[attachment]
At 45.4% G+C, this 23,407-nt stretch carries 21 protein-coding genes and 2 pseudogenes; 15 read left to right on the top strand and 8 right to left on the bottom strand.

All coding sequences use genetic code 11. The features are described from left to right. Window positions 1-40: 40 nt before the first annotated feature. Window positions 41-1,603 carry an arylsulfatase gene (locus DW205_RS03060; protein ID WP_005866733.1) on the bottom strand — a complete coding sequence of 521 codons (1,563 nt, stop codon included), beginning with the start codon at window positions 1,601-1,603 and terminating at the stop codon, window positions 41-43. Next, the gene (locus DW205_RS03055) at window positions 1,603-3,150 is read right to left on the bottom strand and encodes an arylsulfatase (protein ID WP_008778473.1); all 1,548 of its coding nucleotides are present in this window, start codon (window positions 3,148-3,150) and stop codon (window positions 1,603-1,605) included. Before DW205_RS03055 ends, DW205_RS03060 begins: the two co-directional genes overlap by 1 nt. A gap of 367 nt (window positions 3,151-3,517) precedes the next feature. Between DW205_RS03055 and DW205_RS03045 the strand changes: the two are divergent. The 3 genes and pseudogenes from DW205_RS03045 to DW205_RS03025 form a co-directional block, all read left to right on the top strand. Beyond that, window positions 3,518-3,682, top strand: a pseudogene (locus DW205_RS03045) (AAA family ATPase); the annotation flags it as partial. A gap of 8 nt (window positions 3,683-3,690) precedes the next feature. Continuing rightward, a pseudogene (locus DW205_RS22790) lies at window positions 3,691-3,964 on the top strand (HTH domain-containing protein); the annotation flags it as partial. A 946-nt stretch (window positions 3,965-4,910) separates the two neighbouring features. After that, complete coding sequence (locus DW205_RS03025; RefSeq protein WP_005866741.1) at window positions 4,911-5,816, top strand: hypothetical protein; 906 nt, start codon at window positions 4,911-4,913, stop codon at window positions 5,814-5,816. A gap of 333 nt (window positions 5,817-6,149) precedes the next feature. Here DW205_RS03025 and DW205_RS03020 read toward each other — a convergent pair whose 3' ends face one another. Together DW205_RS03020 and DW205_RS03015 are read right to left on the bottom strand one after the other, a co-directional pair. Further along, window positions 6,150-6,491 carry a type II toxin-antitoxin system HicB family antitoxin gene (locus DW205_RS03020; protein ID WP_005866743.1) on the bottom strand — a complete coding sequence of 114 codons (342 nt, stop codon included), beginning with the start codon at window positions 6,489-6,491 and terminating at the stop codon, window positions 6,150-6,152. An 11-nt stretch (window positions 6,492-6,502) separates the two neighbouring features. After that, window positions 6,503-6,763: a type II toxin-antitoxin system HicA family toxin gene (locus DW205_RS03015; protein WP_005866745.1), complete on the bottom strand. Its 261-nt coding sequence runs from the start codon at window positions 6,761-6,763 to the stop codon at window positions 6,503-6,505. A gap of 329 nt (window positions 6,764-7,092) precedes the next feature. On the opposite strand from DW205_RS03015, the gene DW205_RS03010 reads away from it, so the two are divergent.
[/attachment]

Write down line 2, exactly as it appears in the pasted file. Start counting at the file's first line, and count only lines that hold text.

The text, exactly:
All coding sequences use genetic code 11. The features are described from left to right. Window positions 1-40: 40 nt before the first annotated feature. Window positions 41-1,603 carry an arylsulfatase gene (locus DW205_RS03060; protein ID WP_005866733.1) on the bottom strand — a complete coding sequence of 521 codons (1,563 nt, stop codon included), beginning with the start codon at window positions 1,601-1,603 and terminating at the stop codon, window positions 41-43. Next, the gene (locus DW205_RS03055) at window positions 1,603-3,150 is read right to left on the bottom strand and encodes an arylsulfatase (protein ID WP_008778473.1); all 1,548 of its coding nucleotides are present in this window, start codon (window positions 3,148-3,150) and stop codon (window positions 1,603-1,605) included. Before DW205_RS03055 ends, DW205_RS03060 begins: the two co-directional genes overlap by 1 nt. A gap of 367 nt (window positions 3,151-3,517) precedes the next feature. Between DW205_RS03055 and DW205_RS03045 the strand changes: the two are divergent. The 3 genes and pseudogenes from DW205_RS03045 to DW205_RS03025 form a co-directional block, all read left to right on the top strand. Beyond that, window positions 3,518-3,682, top strand: a pseudogene (locus DW205_RS03045) (AAA family ATPase); the annotation flags it as partial. A gap of 8 nt (window positions 3,683-3,690) precedes the next feature. Continuing rightward, a pseudogene (locus DW205_RS22790) lies at window positions 3,691-3,964 on the top strand (HTH domain-containing protein); the annotation flags it as partial. A 946-nt stretch (window positions 3,965-4,910) separates the two neighbouring features. After that, complete coding sequence (locus DW205_RS03025; RefSeq protein WP_005866741.1) at window positions 4,911-5,816, top strand: hypothetical protein; 906 nt, start codon at window positions 4,911-4,913, stop codon at window positions 5,814-5,816. A gap of 333 nt (window positions 5,817-6,149) precedes the next feature. Here DW205_RS03025 and DW205_RS03020 read toward each other — a convergent pair whose 3' ends face one another. Together DW205_RS03020 and DW205_RS03015 are read right to left on the bottom strand one after the other, a co-directional pair. Further along, window positions 6,150-6,491 carry a type II toxin-antitoxin system HicB family antitoxin gene (locus DW205_RS03020; protein ID WP_005866743.1) on the bottom strand — a complete coding sequence of 114 codons (342 nt, stop codon included), beginning with the start codon at window positions 6,489-6,491 and terminating at the stop codon, window positions 6,150-6,152. An 11-nt stretch (window positions 6,492-6,502) separates the two neighbouring features. After that, window positions 6,503-6,763: a type II toxin-antitoxin system HicA family toxin gene (locus DW205_RS03015; protein WP_005866745.1), complete on the bottom strand. Its 261-nt coding sequence runs from the start codon at window positions 6,761-6,763 to the stop codon at window positions 6,503-6,505. A gap of 329 nt (window positions 6,764-7,092) precedes the next feature. On the opposite strand from DW205_RS03015, the gene DW205_RS03010 reads away from it, so the two are divergent.